A general tenet of the Gokhale Method approach is that micro-level adjustments can lead to macro-level results. Like the world we live in, the human body is a complex, interconnected system. So it is not surprising that attainable tweaks in how we use our bodies can have beneficial effects on our function and well-being.
Yoga is no different. If you have an established yoga practice, you’ve probably discovered for yourself that small adjustments are not so small in the aggregate! Learn the specifics of why I make this particular adjustment to Warrior I Pose (Virabhadrasana I) in my latest blog post. Read more
This blog post explains how some common yoga injuries occur and how applying the principles of healthy posture to yoga postures replaces this scenario with movements that are good for your body.
Yoga postures and back pain
Growing up in Mumbai, India, my Dutch mother was a student of BKS Iyengar and the Satyananda yogis, and keen for me also to learn yoga asanas, or postures. I practiced, and, being reasonably athletic as a child and already trained in Indian classical dance (Bharata Natyam), did not find it particularly difficult to choreograph the back bends, forward bends, and twists that were asked of me. I became a yoga model, demonstrating postures alongside visiting swamis’ presentations to induce the audience to sign up for upcoming yoga courses.
Welcome to the fifth blog post in our series on running. My name is Michelle Ball, and I am a Gokhale Method® teacher living in Tasmania. I am also a lifelong runner and am passionate about sharing the benefits of healthy posture with the running community, be that beginners, seasoned runners, or anyone in between. Even if you don’t run, but do want an active and pain-free body well into old age, this blog post is for you!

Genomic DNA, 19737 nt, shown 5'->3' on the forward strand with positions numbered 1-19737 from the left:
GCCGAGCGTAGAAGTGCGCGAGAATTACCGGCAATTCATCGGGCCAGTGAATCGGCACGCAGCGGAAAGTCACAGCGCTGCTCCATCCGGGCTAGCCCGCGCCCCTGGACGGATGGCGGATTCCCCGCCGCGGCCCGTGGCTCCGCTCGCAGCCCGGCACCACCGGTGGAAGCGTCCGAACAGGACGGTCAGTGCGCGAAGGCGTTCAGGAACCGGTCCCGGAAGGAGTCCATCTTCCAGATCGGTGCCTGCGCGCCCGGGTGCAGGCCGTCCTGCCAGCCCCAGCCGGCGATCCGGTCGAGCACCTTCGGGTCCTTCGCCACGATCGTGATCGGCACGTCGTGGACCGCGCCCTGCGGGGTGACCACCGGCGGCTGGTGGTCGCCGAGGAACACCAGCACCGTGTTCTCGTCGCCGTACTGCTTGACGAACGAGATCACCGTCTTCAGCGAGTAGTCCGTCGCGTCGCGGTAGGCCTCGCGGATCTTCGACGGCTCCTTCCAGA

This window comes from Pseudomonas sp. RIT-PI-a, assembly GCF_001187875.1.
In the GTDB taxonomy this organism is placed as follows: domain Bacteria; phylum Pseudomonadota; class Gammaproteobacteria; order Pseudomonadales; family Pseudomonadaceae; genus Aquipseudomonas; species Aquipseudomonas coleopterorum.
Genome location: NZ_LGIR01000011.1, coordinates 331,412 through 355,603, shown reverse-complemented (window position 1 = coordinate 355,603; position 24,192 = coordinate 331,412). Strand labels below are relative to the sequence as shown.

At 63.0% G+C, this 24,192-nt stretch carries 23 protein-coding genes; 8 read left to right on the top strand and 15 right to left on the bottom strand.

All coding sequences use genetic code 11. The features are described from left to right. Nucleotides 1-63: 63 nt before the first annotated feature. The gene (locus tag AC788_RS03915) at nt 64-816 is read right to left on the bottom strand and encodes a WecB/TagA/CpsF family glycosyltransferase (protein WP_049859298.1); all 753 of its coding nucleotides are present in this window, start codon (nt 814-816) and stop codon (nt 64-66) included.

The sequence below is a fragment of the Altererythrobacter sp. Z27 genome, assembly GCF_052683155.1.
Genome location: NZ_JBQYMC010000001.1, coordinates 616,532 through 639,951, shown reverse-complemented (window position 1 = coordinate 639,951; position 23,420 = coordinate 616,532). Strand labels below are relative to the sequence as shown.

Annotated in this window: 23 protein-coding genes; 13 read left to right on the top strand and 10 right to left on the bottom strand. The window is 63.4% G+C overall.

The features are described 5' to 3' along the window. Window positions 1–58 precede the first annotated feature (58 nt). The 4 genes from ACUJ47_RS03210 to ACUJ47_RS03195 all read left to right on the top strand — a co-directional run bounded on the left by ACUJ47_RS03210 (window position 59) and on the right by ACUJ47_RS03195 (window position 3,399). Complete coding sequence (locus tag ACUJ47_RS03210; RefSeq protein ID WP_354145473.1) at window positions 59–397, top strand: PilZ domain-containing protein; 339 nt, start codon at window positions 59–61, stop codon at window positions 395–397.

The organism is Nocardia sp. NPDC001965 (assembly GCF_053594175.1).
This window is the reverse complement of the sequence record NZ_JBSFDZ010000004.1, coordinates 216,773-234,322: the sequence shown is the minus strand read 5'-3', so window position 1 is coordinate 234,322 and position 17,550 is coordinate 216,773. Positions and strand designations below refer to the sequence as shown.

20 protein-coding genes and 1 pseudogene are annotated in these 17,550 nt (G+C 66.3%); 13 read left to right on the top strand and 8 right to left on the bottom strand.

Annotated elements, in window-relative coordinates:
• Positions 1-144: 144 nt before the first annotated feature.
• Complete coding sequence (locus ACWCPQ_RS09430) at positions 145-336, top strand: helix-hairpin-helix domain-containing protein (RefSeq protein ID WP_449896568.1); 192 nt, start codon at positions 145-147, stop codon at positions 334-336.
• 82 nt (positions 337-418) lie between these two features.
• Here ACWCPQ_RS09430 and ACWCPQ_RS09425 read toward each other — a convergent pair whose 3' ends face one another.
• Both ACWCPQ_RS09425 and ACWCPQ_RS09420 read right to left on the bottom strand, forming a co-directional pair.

What is an anteverted pelvis?
Pelvis refers to the bony pelvis, and means basin, or bowl, in Latin. Anteverted means tipped, turned, or inclined forward, from the Latin ante to go before or in front, and vertere to turn. So we are referring to a pelvis that tips forward. Read more
I have often written about the elegance of people in bygone years. The women, sometimes corseted, show striking deportment.
The excesses of nineteenth-century fashion understandably gave corsets a bad name. Extreme tight lacing had some terrible effects, imposing some drastic anatomical remodeling:
The stomach and liver are crammed down, with the ribs compressing into drooping S-loops. The neural spines of each vertebra, the little projections that stick up from the central body of each bone, are also pushed out of place. Normally they stack nicely one atop the other in a neat midline ridge, but in long-term corset wearers these spindles of bone jut to this side or that.
Science writer Brian Switek in Skeleton Keys: The Secret Life of Bone. Read more